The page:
"The problem is that people don't see it as being offensive enough, because the church has not mobilised itself for 50 years to end this injustice. So people need to be aware of how offensive it is. That's why we need to show these images."
 

Exposing the deeds of darkness

"Do you think a lot of Christians don't know that this is what abortion looks like?" I asked.

"I think there's a level of ignorance," she said, "but I think most people know deep down that it's a life. But, you know, especially with social media, there's so many social justice warriors and Facebook warriors, and there's so many things… but I think that we just need people to know that this is the number one killer in the world, of all time."

She then said something which struck me; something that Jessica, another volunteer, repeated the next day: "We're following Ephesians 5:11 by exposing the fruitless deeds of darkness."

At that moment I wondered whether any objections I may have still had about Abort67's work could stand up to this direct command from the Bible.

I said to her: "I feel like… for me I always knew abortion is wrong, and that it's taking a life, but before I's seen those images it was kind of… a bit of a vague concept to me." I only remember abortion being mentioned in church once, whilst I was at university, when they announced that they had set up a crisis pregnancy counselling charity.
 

Public response

I still had a few reservations, though. I wondered about the effect these images may have on a woman who has had an abortion and already feels guilty about it.

I asked Ruth: "What kind of response do you tend to get from people? Do you think a lot of people have changed their minds about abortion?"

"Yeah, definitely," she replied. "I mean a lot of people – you know, sometimes we watch the people on the other side of the road, just to see their faces. And I think the great thing about images is that it burns itself into your memory. And it might not be that someone who has seen it is in an unplanned pregnancy at that time, but later down the line, should they come to that position, or even find a friend in that position, they now can associate the reality of the word abortion rather than it just being, you know, a euphemism or an abstract thing.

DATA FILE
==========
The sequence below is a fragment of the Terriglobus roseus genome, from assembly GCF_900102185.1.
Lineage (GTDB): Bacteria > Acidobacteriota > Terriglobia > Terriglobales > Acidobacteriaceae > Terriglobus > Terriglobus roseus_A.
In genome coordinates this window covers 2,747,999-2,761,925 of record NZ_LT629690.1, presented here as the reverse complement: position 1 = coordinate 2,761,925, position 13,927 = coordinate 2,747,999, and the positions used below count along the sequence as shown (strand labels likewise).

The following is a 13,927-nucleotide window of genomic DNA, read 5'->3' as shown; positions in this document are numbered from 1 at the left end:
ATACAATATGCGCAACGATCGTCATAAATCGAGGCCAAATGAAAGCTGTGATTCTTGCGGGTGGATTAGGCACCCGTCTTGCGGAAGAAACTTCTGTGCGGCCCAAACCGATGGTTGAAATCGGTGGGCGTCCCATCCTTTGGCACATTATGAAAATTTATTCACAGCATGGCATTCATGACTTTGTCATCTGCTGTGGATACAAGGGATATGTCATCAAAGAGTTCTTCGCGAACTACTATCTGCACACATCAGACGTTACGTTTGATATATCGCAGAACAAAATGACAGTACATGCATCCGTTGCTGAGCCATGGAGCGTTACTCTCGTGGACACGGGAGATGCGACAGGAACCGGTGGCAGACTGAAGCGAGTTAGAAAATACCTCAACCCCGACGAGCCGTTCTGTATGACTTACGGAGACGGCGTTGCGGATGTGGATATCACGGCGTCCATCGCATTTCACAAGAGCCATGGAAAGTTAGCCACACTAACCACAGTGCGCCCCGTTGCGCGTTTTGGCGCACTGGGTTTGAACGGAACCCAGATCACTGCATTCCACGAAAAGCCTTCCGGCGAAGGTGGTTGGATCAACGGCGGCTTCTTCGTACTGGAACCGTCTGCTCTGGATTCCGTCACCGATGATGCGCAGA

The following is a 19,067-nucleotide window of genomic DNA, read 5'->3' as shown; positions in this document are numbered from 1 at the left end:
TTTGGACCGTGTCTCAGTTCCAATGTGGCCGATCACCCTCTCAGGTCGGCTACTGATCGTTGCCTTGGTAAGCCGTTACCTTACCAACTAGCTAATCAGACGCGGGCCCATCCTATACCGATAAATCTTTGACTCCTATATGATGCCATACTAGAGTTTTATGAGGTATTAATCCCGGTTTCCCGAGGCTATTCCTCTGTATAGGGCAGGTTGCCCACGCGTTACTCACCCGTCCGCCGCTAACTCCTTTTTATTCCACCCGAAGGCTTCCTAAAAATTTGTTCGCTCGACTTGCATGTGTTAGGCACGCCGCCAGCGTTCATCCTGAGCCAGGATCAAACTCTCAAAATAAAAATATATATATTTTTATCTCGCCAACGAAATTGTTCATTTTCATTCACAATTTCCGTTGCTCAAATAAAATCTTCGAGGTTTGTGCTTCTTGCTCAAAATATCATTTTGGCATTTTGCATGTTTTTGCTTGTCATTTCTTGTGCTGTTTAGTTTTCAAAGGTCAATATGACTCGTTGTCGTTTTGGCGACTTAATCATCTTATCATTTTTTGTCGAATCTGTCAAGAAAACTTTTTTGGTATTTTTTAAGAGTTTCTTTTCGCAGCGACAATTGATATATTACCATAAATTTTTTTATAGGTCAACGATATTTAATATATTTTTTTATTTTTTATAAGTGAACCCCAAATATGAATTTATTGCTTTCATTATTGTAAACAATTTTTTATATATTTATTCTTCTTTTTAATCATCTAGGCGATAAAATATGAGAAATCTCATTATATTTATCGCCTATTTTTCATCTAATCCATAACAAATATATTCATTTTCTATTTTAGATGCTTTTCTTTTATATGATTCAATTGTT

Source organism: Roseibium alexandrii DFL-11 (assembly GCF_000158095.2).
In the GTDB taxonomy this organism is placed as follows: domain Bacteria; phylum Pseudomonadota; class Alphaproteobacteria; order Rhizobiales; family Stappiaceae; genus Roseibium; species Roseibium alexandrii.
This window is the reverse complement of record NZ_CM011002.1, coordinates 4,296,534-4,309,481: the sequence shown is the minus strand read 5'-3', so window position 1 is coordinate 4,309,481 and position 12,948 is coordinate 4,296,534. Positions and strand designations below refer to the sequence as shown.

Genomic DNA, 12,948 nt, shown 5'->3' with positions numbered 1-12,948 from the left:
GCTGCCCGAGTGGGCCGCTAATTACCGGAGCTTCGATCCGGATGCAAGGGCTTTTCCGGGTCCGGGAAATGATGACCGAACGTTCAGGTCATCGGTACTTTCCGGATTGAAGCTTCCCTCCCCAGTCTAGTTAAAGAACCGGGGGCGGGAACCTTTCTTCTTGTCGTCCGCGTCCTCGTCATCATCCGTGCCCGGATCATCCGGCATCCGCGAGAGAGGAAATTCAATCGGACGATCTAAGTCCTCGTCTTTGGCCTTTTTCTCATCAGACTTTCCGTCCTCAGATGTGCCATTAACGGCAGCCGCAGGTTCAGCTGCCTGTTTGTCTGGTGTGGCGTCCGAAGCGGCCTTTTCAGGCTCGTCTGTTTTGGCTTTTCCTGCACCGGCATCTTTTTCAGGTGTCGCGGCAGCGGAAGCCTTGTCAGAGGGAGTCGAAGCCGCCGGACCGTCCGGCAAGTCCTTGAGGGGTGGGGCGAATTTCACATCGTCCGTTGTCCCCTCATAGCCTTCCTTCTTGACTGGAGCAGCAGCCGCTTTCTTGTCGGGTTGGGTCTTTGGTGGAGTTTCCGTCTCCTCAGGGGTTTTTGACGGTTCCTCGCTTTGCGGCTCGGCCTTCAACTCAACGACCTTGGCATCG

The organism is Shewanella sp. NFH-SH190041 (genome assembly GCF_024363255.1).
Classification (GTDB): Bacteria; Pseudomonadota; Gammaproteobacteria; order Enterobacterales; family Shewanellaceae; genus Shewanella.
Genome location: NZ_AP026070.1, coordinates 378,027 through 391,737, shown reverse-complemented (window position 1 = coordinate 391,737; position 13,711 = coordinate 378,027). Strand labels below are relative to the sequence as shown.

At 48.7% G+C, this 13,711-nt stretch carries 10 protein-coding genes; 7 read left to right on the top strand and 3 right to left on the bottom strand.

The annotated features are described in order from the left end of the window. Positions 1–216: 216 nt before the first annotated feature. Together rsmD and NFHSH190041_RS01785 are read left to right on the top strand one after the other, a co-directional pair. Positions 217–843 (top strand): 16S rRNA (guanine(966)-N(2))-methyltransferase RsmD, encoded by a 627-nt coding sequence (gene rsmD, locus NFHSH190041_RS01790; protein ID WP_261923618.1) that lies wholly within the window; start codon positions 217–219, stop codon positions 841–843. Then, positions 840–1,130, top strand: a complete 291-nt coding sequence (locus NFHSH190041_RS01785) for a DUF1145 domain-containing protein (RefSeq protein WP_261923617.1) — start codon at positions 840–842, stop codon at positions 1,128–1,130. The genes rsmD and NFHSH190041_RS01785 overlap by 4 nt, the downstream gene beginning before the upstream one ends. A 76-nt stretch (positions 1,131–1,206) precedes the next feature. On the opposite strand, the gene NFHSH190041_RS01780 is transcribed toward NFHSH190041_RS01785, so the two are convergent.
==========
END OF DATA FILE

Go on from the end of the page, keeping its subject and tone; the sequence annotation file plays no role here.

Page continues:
"The pro-abortion lobby have done a phenomenal job of framing this argument in 'choice'… and the reason they've succeeded is because the church has stayed silent."

"Yeah, because actually, what is the choice?" I said. "It's the question people don't ask themselves."

"Yeah. The choice to kill a human being."
 

Dealing with the police

During the second hour, a police van pulled up, and two officers emerged to say that someone had complained about the images being offensive.

I found it fascinating to listen in as Ruth explained the law to these officers, who admitted that they didn't know quite what constituted a public order offence. They seemed sympathetic to what we were doing, though, and the situation was resolved calmly.
 

'Turning the tide'

After we packed up, we headed to a roadside café to debrief. Jessica, who impressed me with her deep compassion, said she'd spoken to two women who'd had an abortion previously, and expressed concern about how best to engage with women in this situation.

Fortunately, Pauline Peachey, who works with the post-abortive support arm of Abort67, had joined us for the meeting, and was able to share her wisdom.

Pauline, who had an abortion when she was young, firmly believes that people who have gone through the experience need to be able to process it, in community with friends they can trust, rather than bury it.

She runs a website called Post Abortive Support for Everyone (PASE) which offers resources for all those affected by abortion, such as mothers, fathers and church leaders. Pauline sometimes attends Abort67 displays, holding up a board saying: "I've had an abortion, ask me about it."

I left the café with a hundred thoughts, finding myself burdened, challenged, motivated and hopeful. Hopeful that maybe work like this, though hard and small in the face of the statistics, is actually having some impact and turning the tide.
 

The second half of my time with Abort67 will be posted next week - looking at election strategy, church engagement and how you can get involved in the pro-life cause. 
 

Related Links: 
UK's biggest Christian festival bans pro-life group
 
'First in the UK': Abortion facility to close following pro-life campaigning 
BPAS's 'morning after pill' campaign: Deceptive and irresponsible | Camilla Olim 
The 'pro-choice' argument is betraying women | Camilla Olim 
Being anti-abortion is not enough | Regan King